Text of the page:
Spectrogram of 8-minute recording from the Lime Kiln hydrophone.

Spectrogram of 8-minute recording from the Lime Kiln hydrophone.

 

— the second is from the Orcasound hydrophone (about 5 km north of Lime Kiln) —

Orcasound 8-minute recording (10:55)

Spectrogram of 8-minute recording from the Orcasound hydrophone.

Spectrogram of 8-minute recording from the Orcasound hydrophone.

Assuming that drift in the Lime Kiln recording has corrupted its time base, we use the Orcasound to establish timing of the event.  Overall, the event consists of a pattern of broadband pulses and ~30-second sequences of  frequency modulated (FM) slide and narrowband continuous wave (CW) pulses.  The ~9-minute pattern was: two simple, ascending FM+CW sequences, 52 broadband pulses (2.5-3.0 kHz) about 6.7 seconds apart, and then 5 more FM+CW sequences. 

The initial and final FM+CW sequences were distinct.  The first two were relatively simple and consisted of: a 2.5-2.6 kHz rise for ~0.5 seconds, 2.75 kHz tone for ~1 second, another 0.5 second rise from 2.85-2.95 kHz, and finally a 3.1 kHz tone for ~1 second.  The more complicated sequence that is repeated 5 times at the end of the sonar event (around 11:00-11:03 a.m.) is described below (in the section that makes a comparison with SQS-53C sonar sequences emitted by the Shoup in 2003).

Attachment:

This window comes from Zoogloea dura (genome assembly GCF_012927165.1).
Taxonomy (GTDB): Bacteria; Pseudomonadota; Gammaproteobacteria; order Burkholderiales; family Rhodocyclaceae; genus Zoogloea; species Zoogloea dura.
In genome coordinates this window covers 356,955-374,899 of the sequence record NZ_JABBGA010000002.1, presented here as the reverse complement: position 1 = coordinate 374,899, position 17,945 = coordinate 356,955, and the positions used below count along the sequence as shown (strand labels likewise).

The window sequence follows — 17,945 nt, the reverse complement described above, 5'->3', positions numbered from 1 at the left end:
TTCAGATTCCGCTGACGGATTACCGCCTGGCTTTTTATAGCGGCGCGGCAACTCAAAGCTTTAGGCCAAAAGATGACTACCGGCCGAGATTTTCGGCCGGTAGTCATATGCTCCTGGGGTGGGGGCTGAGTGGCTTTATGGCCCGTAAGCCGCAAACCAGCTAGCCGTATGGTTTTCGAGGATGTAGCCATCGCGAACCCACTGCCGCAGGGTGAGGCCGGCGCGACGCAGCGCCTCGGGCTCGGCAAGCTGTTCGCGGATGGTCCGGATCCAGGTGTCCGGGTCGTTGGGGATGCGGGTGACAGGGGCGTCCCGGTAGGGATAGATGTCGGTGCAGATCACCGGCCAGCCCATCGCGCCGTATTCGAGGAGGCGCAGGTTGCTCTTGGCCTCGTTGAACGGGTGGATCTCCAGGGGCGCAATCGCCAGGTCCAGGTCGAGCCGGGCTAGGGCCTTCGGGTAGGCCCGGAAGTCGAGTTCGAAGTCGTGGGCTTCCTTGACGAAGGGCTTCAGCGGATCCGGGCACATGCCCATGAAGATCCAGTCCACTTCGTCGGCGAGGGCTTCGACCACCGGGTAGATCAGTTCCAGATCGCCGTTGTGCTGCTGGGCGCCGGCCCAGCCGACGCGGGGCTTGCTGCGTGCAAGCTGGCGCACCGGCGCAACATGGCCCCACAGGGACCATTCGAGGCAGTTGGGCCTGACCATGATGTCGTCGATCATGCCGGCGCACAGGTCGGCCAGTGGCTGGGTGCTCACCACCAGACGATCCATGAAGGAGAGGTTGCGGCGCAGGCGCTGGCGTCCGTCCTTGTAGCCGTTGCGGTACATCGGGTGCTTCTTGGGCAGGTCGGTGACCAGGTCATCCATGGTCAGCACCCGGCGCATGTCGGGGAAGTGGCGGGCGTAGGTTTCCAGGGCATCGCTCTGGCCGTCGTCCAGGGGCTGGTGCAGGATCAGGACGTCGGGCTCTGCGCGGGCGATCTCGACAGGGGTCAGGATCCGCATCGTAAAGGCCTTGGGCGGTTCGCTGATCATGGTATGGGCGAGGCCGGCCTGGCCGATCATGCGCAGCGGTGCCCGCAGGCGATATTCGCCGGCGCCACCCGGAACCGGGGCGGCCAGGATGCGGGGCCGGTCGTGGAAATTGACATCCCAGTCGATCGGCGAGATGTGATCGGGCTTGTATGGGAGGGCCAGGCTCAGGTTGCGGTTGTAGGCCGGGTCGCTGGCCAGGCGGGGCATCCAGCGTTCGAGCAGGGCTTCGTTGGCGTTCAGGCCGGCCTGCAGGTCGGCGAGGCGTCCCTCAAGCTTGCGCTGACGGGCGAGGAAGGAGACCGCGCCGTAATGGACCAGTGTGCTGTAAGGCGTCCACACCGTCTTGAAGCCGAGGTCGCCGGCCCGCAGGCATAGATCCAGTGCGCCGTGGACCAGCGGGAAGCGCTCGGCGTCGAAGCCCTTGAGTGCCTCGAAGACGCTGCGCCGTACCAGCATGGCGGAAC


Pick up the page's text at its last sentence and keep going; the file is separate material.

The broadband pulse echoes were audible and were received on average 3.4 seconds after the direct path pulse.  This time delay indicates a mean extra distance traveled of about 5 kilometers, though there was a clear trend from about 5.7 to 4.4 km over the course of the 52 pings.

Further quantitative analysis of the acoustic data is included in the 13 Jan 2016 sonar chronology Google spreadsheet.  The larger data files are archived and shorter clips and associated spectrograms are embedded below.

Sonar sequence repeated 5 times around 11:00

Below is a 2-minute recording of the Orcasound hydrophone (by another hydrophone network citizen scientist) at 11 a.m. on 1/13/16 containing 4 sonar ping sequences.  Each sequence lasts 30 seconds and contains a series of complex rising tones followed by single 3.75 kHz tones at about 9 and 22 seconds into the sequence.